Facing from the parking lot to the research building

Walking down this covered pathway takes you to the research building. The pools to the left are dry now and there’s a fair bit of peeling paint. Apparently they’re going to renovate which is pretty remarkable since the building is just abandoned and kept for the sake of historic value.

Wide column near the entrance to the research building

This is the wide column that’s visible at the far end of the previous photo, just taken from the other side.

Decorative planters near entrance to the research building

This poorly lit photo shows the decorative planters near the entrance to the research building. You can see in the background how there’s a sort of road (parking spots) and then a low building. That low building wraps around the whole research building forming a courtyard. None of it is higher than what you see there, and it’s completely unbroken, so you see what I mean about how fire trucks can’t come through.

Domesticity

Innovation

This being the thirties, Wright wasn’t so PC as we are today. These statues are outside the entrance to the building. The one on the left shows a woman and her daughter carrying baskets. They are all made up of rounded forms and symbolise domesticity. The one on the right shows a man teaching his son to use a bow and arrow. They are angular and symbolise innovation. Um… yeah, you wouldn’t get away with this today.

The base of the research building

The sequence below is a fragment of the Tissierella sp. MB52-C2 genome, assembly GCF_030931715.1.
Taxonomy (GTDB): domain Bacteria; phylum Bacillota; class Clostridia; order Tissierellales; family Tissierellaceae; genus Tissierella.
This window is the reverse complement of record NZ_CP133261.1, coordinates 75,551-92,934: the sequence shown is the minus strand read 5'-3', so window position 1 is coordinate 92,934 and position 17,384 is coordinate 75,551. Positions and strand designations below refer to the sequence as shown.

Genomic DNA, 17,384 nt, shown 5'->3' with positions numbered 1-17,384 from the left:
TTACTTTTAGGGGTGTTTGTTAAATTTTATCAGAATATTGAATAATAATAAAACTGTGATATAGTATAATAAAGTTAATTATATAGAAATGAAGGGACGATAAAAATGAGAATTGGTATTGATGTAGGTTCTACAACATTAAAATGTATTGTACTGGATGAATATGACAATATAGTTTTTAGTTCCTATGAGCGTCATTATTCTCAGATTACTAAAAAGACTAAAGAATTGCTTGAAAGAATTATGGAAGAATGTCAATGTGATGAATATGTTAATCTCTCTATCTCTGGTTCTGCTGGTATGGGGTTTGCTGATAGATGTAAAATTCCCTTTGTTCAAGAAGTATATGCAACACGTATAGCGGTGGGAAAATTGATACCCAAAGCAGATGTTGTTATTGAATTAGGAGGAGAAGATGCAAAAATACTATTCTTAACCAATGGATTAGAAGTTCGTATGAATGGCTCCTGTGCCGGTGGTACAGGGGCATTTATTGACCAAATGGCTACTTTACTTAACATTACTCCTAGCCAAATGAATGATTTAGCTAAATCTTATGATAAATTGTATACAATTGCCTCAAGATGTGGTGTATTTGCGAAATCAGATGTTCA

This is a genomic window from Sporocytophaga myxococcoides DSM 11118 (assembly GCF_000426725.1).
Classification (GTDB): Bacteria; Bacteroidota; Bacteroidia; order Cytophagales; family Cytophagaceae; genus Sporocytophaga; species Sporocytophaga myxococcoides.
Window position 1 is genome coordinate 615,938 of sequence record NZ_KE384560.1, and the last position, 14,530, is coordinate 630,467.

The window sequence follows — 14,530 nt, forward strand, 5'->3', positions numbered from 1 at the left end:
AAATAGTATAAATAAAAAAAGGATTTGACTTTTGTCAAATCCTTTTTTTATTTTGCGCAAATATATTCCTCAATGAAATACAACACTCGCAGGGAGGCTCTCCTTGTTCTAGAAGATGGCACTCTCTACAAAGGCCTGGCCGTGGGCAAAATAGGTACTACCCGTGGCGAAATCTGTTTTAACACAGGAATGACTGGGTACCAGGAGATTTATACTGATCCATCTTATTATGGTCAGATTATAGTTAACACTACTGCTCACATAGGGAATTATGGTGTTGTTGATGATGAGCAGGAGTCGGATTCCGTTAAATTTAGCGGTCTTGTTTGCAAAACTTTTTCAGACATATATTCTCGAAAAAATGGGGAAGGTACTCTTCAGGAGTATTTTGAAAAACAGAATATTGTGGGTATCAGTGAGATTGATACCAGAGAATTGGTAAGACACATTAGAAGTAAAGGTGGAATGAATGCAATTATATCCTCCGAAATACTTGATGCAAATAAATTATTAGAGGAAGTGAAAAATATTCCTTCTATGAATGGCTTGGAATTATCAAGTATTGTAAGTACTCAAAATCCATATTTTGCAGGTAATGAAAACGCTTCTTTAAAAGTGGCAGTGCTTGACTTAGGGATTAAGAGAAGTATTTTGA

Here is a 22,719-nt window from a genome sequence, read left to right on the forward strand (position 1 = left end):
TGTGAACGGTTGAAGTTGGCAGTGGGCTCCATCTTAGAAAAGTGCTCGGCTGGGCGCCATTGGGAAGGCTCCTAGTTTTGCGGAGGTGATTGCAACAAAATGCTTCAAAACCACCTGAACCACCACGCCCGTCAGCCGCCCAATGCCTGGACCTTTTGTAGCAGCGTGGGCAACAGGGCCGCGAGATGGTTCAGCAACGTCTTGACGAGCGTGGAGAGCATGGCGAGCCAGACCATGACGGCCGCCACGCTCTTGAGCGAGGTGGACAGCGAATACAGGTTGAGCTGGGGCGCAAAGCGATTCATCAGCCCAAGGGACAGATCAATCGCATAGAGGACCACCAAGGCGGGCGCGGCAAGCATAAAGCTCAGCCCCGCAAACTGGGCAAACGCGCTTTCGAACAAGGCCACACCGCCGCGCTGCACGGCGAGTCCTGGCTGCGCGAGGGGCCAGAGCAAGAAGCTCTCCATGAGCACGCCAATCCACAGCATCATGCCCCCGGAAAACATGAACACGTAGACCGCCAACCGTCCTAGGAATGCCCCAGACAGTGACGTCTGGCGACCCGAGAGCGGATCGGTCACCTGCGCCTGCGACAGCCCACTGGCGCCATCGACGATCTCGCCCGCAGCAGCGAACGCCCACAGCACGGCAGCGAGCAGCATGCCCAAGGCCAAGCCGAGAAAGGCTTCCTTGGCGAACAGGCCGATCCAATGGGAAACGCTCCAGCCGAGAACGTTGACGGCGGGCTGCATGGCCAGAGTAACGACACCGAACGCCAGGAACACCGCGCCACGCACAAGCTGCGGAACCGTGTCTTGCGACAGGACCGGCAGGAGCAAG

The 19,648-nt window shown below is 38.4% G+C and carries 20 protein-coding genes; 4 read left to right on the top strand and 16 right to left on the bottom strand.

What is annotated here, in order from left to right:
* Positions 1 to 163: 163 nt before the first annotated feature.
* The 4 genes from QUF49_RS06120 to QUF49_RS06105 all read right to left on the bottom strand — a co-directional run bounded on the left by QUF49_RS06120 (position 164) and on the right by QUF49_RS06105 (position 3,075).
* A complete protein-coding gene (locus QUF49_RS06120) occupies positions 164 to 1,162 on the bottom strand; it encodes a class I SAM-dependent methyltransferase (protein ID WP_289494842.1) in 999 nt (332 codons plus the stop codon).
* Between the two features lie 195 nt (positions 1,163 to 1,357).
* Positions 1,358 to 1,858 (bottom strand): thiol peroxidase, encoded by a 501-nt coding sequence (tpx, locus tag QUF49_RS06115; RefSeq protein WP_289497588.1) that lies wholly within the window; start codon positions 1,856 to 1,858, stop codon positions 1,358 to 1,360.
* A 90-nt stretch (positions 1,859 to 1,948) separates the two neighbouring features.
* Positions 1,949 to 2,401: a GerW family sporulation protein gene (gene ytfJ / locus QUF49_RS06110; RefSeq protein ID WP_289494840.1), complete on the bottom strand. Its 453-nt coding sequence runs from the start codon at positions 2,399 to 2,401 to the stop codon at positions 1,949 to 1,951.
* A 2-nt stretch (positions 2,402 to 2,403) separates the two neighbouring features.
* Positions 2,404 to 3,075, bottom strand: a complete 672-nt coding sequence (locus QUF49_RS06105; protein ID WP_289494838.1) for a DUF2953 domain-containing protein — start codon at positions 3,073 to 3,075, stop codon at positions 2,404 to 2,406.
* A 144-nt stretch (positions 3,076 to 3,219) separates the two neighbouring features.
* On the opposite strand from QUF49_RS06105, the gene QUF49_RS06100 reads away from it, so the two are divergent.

Here you can see the base of the research building pretty well. The building is amazing because it’s one of a very few built on a completely cantilevered design, meaning it’s got a central column and all the floors are suspended off that column. Think about that. There are no corner columns holding it up. You can see that in this photo. That central column holds up the whole building. Actually, the column is smaller than that, since what you see there also includes the elevator and stairwell. Looking up you see alternating glass and brick bands. The glass levels are made of those glass tubes and act as the windows for two floors. The brick level is the square floor and then in the middle (which you can sort of see) there’s a round mezzanine floor that looks down onto the brick floor.

You can also see that with this single column design there’s not really an exit available in case of fire. There’s a very narrow staircase leading up and an elevator. I think the first level has offices in it, but presumably that’s because it has an exit to the car park on that level too.

That pretty much sums it up. Or at least is the end of my decent photos. You can also check out Norman Foster’s Fortaleza Hall which is the fancy modern building in the photo at the top of this post.